I watched ‘Da Vinci Code’ and I really, really liked it. (One has now stopped taking mindless rickshaw rides to save money to visit the Louvre.) I think Tom Hanks was perfectly cast as the quiet and erudite professor and the girl was adorable. Lilting French accent, clear, innocent eyes, ability to run on high heels – is that perfect or what? My favorite character was the ‘Teacher’ though. Wicked, yes, but a wonderful sense of humor. I remember seeing him in some other very popular film, but I can’t remember which one. Maybe he played a role in ‘Gladiator’ or maybe in ‘A Beautiful Mind’ or..I could just keep naming all the Ron Howard films, but it is likely that he has acted for other directors.
So, as things stand, I have really liked the film. As for it not being as good as the book (as ageless as that contention is), I didn’t think the book was a literary masterpiece either. It was a story waiting to be a screenplay. And that’s what happened. Nice, but not extraordinary and ‘one of the best books ever written?’..I mean, really!
In my opinion, the movies that have really failed the books they are based on have been ‘Godfather’ (all of those Coppola films that went on endlessly.) I understand ‘Godfather’ was also directed by a Peruvian director, who is said to have done more justice to the spirit of the novel but I have my doubts. I have read THE Puzo novel and other Puzo novels, not as familiar but just as good (‘The Sicilian’, for example) sitting on a bench at Bandra Station for 5 hours. That’s how it ‘had’ me. Nothing else comes close. Nothing else ever came close to coming close.
Another book-to-movie letdown is ‘Pride and Prejudice’ (all of them – the TV series, the movies, the TV plays, the ‘produced only for BBC’ shows – every single one of them.) No matter how many times the story of ‘Pride and Prejudice’ is told, re-told, interpreted, adapted, essayed, depicted, etc. etc. you still judge the caliber of the film by how it portrays the spark between Darcy and Elizabeth. It’s a timeless litmus test. You can have the costumes, the settings, the virgin, rough English countryside, excellent walks, well-orchestrated balls, fancy tea-parties…you could even have cast Elizabeth and Mr. Darcy perfectly (they could be great by themselves), but it all boils down to ‘how are they together?’ That play of wind and fire, the jostle of ‘tongue-in-cheek’ charm and ‘pearls-before-swines’ demeanor. While in many movies, Elizabeth rises to the occasion of portraying the classic Jane Austen character, Darcy usually falls short. Somehow, most actors in this role seem to equate sang-froid with looking like a cardboard. And when they must portray their ‘softening’ emotions towards Elizabeth, they are quite reminiscent of a cardboard that got soggy in tap water. The very worst let-down of the aloof gentleman, of course, was the guy with Aishwarya in Bride and Prejudice. Darcy is not supposed to be intimidated by Elizabeth, for God’s sakes. He was more Archie than Darcy, frankly.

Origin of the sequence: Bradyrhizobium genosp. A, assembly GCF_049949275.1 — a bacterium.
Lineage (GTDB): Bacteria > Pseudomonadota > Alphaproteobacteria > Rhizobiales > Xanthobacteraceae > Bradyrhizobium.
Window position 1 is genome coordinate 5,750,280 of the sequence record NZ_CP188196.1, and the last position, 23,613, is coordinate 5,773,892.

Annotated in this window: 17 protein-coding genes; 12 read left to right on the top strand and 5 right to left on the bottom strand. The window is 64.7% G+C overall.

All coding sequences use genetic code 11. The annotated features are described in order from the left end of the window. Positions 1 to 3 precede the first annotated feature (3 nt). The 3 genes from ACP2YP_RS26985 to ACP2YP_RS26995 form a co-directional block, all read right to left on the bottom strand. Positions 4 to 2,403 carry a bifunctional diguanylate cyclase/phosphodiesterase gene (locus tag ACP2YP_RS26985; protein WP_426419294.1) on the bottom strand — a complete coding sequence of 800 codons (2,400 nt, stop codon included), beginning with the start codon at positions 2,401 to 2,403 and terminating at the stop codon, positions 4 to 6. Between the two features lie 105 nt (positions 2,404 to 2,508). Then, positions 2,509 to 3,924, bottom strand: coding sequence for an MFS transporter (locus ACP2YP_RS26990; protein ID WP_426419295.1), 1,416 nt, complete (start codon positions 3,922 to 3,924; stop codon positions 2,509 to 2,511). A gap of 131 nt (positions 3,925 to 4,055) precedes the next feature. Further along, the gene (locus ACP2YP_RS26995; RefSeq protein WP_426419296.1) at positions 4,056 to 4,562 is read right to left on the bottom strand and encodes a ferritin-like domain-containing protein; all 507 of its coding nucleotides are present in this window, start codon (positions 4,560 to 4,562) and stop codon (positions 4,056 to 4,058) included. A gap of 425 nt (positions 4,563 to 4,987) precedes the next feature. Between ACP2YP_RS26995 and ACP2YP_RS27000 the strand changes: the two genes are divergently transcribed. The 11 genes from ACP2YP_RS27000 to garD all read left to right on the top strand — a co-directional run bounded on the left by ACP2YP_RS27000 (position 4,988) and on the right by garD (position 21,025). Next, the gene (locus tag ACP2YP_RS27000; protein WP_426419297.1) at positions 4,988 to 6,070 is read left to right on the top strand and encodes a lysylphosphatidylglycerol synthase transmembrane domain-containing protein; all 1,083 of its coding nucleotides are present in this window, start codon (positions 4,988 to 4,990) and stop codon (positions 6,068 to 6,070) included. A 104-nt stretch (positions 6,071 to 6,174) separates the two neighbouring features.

Hmm, now getting to the point that I had to make..well…it was an interesting point but now I can’t remember…mustn’t get distracted by people’s screensavers..drat! Yes! I’ve got it now.
While watching ‘Da Vinci Code’, I had the kind of movie experience I hadn’t had in ages.
First, it was House-Full (and not just on the boards near the ticket-counter, but really, there were no empty seats.)
Secondly, and most astoundingly, I didn’t hear one mobile phone call attention to its quotidian purpose of disturbing people at very odd times.
Whatever it be said of the film, it certainly got people to behave.